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New Hermes GravoStyle 5 Tutorial
5-1
In this lesson we’ll learn how to use some of the special effects text
tools.
The concepts we’ll learn are how to:
How to proportionally resize an object
How to position text in an arc
How to position text vertically
How to change the spacing between text let-
ters.
Select a font appropriate to the job.
We’ll use the job from lesson 4 as the starting point for
this lesson.
Our job’s design specifications are:
Filename: Medical Directory 2.gnh
Material: 6 inch wide by 8 inch high Gra-
voply 2 #381 plate with a .1 inch border
Text:
“MIDVILLE” placed in an arc with 0.45 inch high letters
“MEDICAL CENTER” in 0.40 inch high letters
“54 ASHFORD ROAD” in 0.30 inch high letters
Directory entries sized appropriately for the plate size.
Our job plan is to:
Open the finished job of lesson 4, then
Resize the directory text, then
Convert “MIDVILLE” to text on an , then
Change the font for “MIDVILLE” to a font appropriate for this job,
then
Change the font for “MEDICAL CENTER” to match the font of
“MIDVILLE”, then
Convert the street address to vertical text, then
Position all the elements of the job on the plate, then
Verify the job on GravoSyle’s WYSIWIRE screen.
LESSON 5:
DIRECTORY PLATE WITH SPECIAL EFFECT TEXT
Finished Plate Figure 5-1
New Hermes GravoStyle 5 Tutorial
5-2
STEP 1: OPEN THE DIRECTORY PLATE FROM LESSON 4
(Figure 5-2)
STEP 2: RESIZE THE DIRECTORY TEXT.
We’ll resize the entire text table of the directory.
We’ll find
the “Transformation tools” icon on the left toolbar, click on it
and opent the transformation tool pallet (Figure 5-3).
We’re interested in the transformation tool at the upper-right
corner of the pallet - it’s labeled proportional scale.
As its name implies, the “Proportional scale” tool lets us resize our selected object (or objects)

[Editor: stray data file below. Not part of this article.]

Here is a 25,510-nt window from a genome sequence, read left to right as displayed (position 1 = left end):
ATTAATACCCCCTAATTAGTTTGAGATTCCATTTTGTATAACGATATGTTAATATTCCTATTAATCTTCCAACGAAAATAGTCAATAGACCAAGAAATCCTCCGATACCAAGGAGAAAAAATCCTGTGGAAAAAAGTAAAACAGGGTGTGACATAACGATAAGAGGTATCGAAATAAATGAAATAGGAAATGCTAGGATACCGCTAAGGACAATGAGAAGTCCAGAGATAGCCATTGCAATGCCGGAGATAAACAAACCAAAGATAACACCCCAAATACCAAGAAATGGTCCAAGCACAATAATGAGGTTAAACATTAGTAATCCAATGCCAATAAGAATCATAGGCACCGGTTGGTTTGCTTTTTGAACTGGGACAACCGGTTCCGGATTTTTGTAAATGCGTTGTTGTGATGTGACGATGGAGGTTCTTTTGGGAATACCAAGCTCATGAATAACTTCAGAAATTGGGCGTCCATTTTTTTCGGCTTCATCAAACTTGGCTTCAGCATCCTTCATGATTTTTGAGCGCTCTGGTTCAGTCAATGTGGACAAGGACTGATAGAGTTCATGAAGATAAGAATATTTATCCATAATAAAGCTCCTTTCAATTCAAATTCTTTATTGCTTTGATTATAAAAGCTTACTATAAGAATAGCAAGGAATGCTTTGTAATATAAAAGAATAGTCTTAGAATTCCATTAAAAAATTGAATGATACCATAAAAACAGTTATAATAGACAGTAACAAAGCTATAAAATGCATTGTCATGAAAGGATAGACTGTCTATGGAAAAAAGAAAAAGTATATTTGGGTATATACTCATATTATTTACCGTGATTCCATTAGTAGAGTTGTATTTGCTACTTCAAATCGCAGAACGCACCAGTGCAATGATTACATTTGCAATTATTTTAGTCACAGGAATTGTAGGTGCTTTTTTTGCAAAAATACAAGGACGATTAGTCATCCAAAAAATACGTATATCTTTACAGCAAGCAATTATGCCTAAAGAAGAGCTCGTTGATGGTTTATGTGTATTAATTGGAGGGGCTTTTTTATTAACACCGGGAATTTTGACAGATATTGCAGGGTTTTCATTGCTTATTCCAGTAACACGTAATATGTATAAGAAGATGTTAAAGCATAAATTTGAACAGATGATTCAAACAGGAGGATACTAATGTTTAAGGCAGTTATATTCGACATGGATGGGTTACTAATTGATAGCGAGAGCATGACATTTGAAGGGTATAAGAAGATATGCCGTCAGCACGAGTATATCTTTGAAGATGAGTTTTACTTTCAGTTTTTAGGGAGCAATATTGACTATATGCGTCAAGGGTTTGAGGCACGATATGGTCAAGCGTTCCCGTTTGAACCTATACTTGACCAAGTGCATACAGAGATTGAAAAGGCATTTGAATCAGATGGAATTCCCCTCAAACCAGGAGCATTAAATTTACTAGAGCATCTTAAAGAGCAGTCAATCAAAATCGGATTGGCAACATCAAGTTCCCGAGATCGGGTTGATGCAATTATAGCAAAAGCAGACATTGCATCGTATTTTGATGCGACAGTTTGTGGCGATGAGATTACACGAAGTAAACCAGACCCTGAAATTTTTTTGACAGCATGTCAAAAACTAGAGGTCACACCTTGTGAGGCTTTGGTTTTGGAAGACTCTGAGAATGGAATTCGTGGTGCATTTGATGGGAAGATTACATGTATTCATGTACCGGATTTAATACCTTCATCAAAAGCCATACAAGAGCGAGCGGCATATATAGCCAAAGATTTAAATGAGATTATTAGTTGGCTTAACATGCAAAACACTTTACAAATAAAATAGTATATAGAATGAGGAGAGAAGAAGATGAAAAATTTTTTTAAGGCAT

either larger or smaller, keeping the envelope of the selection in the same ratio of width to
height as the original.
To do the resizing, we have only to click
on a corner of the selection and drag the mouse cursor (with
the left mouse button held down).
We’ll do this with our direc-
tory text, and …
we can’t resize it!
Why?
Because GravoStyle’s “Text in columns” feature pro-
duces a
very special
object which is neither pure text nor a
graphical element.
“Text in columns” combines our text
with
its
relative positional information and the program safeguards
against any unintentional changes to it.
Before we can resize
the “Text in column” object, we have to convert it to something
more editable.
For this we’ll use the “Text into curves” tool (Figure
5-4).
Figure 5-2
Directory Plate from Lesson 4
Figure 5-3
Transformation Tool
Pallet
Look Further
Other tools in the “Transformation tools” pallet let us move, stretch and mirror our select objects.
Figure 5-4 “Convert into curves” Tool
New Hermes GravoStyle 5 Tutorial
5-3
We’ll make sure that the text table is selected and we’ll open the “Text tools” pallet and click
on the “Text into curves” tool.
We can now resize our text table.
Again, we’ll click on a corner
of the table and drag the cursor inward to reduce the table’s size.
We’ll reduce it to 80% of its
original size (this should give us an approximate text height of 0.25 inches) and note the ac-
tual reduction as we drag at the left corner of the information bar at the very bottom of Gra-
voStyle’s screen.
When we’ve reached the desired size, we’ll release the mouse button.
Our
job will now look as it appears in Figure 5-5.
We’ll leave the directory table where it is and do
our final positioning later.
STEP 3: TEXT ON ARC
We’ll now place the word “MIDVILLE” on an arc:
First, click on the word to select it, then
Open the “Text tools”
pallet, then
Click on the “Text on an
arc” tool (Figure 5-6)
The “Text on arc” dialog window
will open (Figure 5-7) giving us the
place to define the arc to which our
text will be shaped.
Look Further
Typed text (or numbers or punctuation marks) is not really
a true graphic; that is, a collection of lines and curves.
If it
were, then text couldn’t be changed by re-typing or spell
checked, just as a circle that we draw couldn’t be changed
to, say, the letter “G”.
Text and graphics are different, and
to edit text as we would edit
lines and curves, we have to
first convert the text by using the “Text into curves” tool.
(This is a one-way conversion - we can’t go back.)
GravoStyle’s “Text into columns” produces yet a different
kind of object.
When we apply the “Text into curves” tool
to it, it transforms the text table into normal text that can
now be edited like any other text.
A second application of
the “Text into curves”
tool would then convert it into pure
graphics (lines and curves), but this is not necessary for
this job.
Figure 5-5 Directory Table Resized
Power Tip
GravoStyle has an easy but
powerful way to let you do
transformations that you do
with a mouse (such as resiz-
ing) with precision.
When we
start dragging the cursor,
press the “F2” key on the key-